3D-printing glass hasn't gotten much easier over the years. The few researchers who have attempted it so far rely on two, inherently problematic techniques. Printing molten glass is technically possible, but it requires extremely high temperatures and expensive, heat-resistant equipment. Another method is to use powdered ceramic particles that are printed at room temperature then sintered to create glass, but this approach can only yield very simple objects. Researchers at ETH Zurich's Complex Materials group recently developed a new way of creating highly-complex glass objects that relies on a special resin that can be cured with ultraviolet light.
For this alternative method, the team looked to stereolithography, one of the first 3D printing techniques developed during the 1980s. They developed a special resin that contains a plastic and organic molecules to which glass precursors can be bonded.
They explained the technique further:
"The resin can be processed using commercially available Digital Light Processing technology. This involves irradiating the resin with UV light patterns. Wherever the light strikes the resin, it hardens because the light- sensitive components of the polymer resin crosslink at the exposed points. The plastic monomers combine to form a labyrinth-like structure, creating the polymer. The ceramic-bearing molecules fill the interstices of this labyrinth."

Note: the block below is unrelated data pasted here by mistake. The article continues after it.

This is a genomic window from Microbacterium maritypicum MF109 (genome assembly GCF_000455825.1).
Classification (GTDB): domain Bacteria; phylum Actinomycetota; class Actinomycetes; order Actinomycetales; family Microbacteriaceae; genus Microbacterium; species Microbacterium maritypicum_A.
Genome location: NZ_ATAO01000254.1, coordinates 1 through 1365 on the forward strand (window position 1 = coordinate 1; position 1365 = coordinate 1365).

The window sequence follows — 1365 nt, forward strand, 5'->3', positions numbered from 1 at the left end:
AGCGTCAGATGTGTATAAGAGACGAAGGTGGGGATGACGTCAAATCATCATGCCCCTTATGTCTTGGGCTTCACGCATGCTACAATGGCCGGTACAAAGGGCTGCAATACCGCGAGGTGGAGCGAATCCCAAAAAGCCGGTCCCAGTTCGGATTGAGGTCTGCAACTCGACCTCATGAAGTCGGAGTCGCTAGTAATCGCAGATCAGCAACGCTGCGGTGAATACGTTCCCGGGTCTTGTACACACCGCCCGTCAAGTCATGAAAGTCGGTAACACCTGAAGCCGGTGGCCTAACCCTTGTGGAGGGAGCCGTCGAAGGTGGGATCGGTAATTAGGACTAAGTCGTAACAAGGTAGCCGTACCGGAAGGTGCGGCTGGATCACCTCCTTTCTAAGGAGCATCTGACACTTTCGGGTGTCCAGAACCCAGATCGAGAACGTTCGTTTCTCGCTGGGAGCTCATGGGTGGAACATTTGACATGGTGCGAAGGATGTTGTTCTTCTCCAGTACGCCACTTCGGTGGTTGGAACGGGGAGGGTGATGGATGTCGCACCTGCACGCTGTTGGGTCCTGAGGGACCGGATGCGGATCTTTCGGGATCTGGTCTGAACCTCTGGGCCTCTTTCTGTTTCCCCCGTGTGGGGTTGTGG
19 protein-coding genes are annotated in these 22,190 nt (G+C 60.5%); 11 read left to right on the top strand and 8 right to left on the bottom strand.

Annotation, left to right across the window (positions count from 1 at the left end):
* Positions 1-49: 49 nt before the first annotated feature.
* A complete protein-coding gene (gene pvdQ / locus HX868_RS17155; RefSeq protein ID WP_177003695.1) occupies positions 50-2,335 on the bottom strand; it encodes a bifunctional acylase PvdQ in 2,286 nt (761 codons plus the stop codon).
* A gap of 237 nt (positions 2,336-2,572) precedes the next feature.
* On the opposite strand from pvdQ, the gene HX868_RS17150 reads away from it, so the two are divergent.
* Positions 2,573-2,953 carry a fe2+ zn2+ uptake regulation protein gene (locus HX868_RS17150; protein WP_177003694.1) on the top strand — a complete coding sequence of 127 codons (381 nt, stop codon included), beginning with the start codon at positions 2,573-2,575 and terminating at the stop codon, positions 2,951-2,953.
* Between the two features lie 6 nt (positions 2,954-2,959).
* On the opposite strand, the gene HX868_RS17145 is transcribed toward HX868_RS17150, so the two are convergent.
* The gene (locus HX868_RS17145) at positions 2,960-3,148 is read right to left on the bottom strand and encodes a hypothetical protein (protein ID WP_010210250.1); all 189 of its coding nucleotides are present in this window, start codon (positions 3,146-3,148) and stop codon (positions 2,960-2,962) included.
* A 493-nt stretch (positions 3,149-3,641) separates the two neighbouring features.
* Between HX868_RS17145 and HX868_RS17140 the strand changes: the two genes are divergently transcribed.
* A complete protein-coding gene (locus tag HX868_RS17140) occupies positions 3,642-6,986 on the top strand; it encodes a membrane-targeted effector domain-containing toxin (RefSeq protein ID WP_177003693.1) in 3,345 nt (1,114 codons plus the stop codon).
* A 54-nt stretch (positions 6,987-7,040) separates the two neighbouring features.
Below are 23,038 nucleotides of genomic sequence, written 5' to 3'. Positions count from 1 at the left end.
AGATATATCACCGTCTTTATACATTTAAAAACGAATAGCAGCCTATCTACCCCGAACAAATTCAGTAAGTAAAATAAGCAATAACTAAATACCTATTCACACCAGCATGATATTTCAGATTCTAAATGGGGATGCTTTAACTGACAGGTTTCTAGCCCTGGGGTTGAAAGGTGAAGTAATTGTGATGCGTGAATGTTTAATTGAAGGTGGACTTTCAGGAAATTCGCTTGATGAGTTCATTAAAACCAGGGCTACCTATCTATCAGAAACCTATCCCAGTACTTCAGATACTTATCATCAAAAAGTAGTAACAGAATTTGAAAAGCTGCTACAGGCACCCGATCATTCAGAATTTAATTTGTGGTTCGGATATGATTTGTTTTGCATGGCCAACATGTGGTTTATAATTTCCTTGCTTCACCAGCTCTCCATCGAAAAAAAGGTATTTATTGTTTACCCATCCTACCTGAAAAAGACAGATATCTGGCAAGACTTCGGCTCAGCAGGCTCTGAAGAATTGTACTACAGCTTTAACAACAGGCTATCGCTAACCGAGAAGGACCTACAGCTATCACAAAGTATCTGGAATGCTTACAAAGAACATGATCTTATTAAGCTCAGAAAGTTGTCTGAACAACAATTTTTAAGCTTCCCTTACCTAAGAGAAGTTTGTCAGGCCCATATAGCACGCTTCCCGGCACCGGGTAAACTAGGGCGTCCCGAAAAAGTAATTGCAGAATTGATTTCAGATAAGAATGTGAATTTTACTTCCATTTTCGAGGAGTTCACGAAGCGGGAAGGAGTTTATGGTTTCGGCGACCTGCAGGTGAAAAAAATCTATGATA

The structure can even be modified by adding silica with borate or phosphate into the resin, resulting in different types of glass. The final step is to fire the object at two different temperatures: First at 600°C to burn off the polymer framework and then at around 1000°C to densify the ceramic structure into glass. "During the firing process, the objects shrink significantly, but become transparent and hard like window glass," they explained.
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So far, they've only been able to create small objects, no bigger than the size of a die. Creating large objects like bottles, glasses, or even window panes with this technique is still far out. The team emphasizes that their goal in the early stages of the project was simply to prove that 3D printing glass was a feasible pursuit. They've since applied for a patent and are in negotiations with a Swiss glassware producer who is interested in using the technology.